Universal access to affordable, high-quality health care requires not only advances in science, technology, policy, and clinical services, but also more effective translation of technological innovations into the marketplace. To cross the gap from lab bench to patient bedside, innovators must deal with issues of product development, technology management, market positioning, cost/reimbursement, and regulation. Graduate education that teaches skills needed to negotiate this translational continuum is invaluable training for the next generation of scientists, physicians, and managers.
The joint UC Berkeley/UCSF Master of Translational Medicine (MTM) program is one example of this new approach to developing multidisciplinary experts with the unique skill sets required to make a major impact on quality, cost, and accessibility of health care. Bioengineers at both universities have worked together over the past three years to realize this new vision for education, and several of us shared insights from that experience in the new issue of Science Translational Medicine1.
Publications and patents, rather than products, are typically the metrics of success for traditional graduate education in the biomedical sciences and engineering. However, an advance in the lab must be translated into a product if it is to have an impact on patients. This translation typically relies on funding sources that are quite different from those that drive scientific research, and it requires a different set of skills than traditional graduate programs offer.
For example, a physician-researcher with an intimate understanding of a clinical need may turn to an engineer for design experience, and an engineer with a novel medical device might require a regulatory expert as a guide through the Food and Drug Administration’s approval process. A Ph.D. or M.S. graduate may be qualified to lead R&D activities but is rarely qualified to contribute to other aspects of the translational process, such as regulatory issues, cost analysis, or clinical trials.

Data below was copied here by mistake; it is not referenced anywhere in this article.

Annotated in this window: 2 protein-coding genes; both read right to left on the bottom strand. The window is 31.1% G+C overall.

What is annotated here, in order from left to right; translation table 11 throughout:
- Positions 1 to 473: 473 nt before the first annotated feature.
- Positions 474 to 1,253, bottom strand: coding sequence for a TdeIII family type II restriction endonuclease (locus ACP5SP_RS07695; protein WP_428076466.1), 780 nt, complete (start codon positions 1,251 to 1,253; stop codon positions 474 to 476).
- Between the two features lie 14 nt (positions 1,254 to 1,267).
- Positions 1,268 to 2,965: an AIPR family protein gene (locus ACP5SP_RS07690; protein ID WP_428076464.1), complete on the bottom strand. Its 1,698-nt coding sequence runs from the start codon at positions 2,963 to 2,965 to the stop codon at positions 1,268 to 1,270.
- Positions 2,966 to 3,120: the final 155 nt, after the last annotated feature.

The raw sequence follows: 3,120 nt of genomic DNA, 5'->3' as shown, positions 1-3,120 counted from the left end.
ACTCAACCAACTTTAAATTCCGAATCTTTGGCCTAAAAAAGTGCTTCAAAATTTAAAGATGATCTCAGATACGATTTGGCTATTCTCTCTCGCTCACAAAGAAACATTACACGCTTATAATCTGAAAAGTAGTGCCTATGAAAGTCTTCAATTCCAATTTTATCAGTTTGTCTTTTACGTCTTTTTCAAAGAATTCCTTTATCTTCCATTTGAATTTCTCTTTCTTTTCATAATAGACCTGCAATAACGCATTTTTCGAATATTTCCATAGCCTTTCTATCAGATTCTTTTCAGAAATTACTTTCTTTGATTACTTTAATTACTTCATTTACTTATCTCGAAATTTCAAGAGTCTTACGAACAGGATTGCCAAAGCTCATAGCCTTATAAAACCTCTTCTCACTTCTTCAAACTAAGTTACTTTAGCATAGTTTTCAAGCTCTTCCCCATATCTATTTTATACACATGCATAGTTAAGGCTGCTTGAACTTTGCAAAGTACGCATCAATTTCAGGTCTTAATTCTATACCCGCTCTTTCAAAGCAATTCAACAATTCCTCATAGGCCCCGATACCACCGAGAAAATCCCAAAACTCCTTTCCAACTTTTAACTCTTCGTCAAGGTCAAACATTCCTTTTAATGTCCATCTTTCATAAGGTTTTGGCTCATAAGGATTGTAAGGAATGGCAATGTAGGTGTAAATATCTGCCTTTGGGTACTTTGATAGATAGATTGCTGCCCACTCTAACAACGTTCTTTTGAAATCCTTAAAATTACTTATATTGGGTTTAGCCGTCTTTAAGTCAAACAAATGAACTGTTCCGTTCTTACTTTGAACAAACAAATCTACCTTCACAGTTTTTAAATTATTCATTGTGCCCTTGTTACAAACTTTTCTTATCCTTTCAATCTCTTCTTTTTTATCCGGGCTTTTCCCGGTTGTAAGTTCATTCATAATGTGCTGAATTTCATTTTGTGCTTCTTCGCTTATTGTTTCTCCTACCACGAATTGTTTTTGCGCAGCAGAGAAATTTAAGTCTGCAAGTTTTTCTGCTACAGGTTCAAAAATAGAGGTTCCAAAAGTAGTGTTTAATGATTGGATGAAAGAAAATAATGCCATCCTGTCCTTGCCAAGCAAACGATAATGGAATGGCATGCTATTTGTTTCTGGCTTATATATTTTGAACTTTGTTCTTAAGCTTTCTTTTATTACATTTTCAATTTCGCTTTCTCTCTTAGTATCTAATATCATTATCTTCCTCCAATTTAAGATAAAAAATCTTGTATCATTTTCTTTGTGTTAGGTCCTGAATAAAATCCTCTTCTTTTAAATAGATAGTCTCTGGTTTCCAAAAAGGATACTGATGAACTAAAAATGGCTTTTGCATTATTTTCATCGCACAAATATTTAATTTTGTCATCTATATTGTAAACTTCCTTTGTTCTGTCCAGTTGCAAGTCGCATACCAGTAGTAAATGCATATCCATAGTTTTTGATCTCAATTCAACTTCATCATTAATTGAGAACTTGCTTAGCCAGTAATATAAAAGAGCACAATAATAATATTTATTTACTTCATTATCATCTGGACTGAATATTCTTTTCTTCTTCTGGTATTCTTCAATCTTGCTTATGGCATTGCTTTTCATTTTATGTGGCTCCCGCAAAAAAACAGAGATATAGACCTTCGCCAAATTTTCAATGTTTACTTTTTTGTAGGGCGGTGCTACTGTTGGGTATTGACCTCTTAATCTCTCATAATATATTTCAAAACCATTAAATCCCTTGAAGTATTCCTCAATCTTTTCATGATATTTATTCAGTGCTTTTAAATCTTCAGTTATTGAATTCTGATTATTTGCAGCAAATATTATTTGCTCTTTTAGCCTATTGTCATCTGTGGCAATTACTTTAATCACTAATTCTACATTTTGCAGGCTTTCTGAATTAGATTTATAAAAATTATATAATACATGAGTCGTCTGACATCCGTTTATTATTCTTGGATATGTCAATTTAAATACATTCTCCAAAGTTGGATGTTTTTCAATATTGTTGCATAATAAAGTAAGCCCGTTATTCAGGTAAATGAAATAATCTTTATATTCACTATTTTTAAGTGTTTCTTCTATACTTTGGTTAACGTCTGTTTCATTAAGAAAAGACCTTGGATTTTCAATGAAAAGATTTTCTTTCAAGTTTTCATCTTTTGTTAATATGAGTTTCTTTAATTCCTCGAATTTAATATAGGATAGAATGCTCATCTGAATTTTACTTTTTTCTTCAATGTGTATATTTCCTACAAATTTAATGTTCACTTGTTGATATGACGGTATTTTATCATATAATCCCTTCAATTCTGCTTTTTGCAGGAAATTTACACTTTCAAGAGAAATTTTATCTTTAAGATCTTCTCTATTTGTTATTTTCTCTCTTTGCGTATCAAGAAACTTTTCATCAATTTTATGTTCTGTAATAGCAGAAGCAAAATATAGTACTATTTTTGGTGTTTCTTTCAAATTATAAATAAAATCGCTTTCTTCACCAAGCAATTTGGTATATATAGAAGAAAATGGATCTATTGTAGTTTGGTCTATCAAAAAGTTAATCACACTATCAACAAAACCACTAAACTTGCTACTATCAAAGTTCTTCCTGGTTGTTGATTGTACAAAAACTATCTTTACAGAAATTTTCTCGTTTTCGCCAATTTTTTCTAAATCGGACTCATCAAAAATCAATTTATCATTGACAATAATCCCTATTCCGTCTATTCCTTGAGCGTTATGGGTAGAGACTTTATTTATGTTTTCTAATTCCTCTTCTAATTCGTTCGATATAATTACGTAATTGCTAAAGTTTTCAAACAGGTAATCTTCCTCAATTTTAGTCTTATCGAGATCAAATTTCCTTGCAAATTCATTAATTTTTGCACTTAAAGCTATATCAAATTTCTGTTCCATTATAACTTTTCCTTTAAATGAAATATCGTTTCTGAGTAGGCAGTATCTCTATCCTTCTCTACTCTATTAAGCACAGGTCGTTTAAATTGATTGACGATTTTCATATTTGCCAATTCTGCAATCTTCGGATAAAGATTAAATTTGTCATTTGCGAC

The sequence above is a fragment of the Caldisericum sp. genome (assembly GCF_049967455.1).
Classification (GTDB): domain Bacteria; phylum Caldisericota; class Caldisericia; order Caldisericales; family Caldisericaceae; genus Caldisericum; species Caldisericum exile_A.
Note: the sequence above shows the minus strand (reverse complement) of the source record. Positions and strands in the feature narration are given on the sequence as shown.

MTM: A Berkeley-UCSF partnership
In 2010, with the generous support of the Grove Foundation, UC Berkeley and UCSF initiated a joint Master of Translational Medicine program. Applicants often have an undergraduate degree in biomedical engineering, but many also come from other engineering disciplines, biological sciences, pharmacy, and medicine. Applicants to the program share a common interest in medical technologies and, more specifically, in learning how to transform new innovations into practical clinical solutions.
This diversity of students is crucial to a field that hinges on contributions from a broad spectrum of players: scientists who make new discoveries, engineers who design and build new technological solutions, business executives who navigate issues of finance and marketing, regulatory agents who monitor and enforce the rules, and clinicians who use these newly approved medical technologies in their practices. The goal of the MTM program is to offer a comprehensive view of translational medicine to accelerate and amplify the skills of those best poised to have an impact on medical innovation.
Teaching the skills to make a difference
Successful education in this discipline requires an understanding of three main subject areas: biomedical technology (to ensure that technical solutions are sound and well-designed), clinical issues (to recognize medical needs and the complex regulatory and reimbursement issues that must be navigated), and leadership and technology management (for product development and adoption in the marketplace). These educational components are brought to bear in integrative team-based capstone projects in which students collaborate in real-world settings on newly developing technologies. In the MTM program, teams work on yearlong discrete projects to address an unmet clinical need with a novel medical technology, all with the same long-term goal: to create a new medical innovation and translate it into clinical use.
There are other educational programs offered by U.S. institutions that are similar in spirit to Berkeley’s MTM program (for example, at Georgia Tech, UC San Diego, and Johns Hopkins). In its own way, each responds to a new paradigm of educating future leaders who can transform the face of health care.
Cross-posted from Science Translational Medicine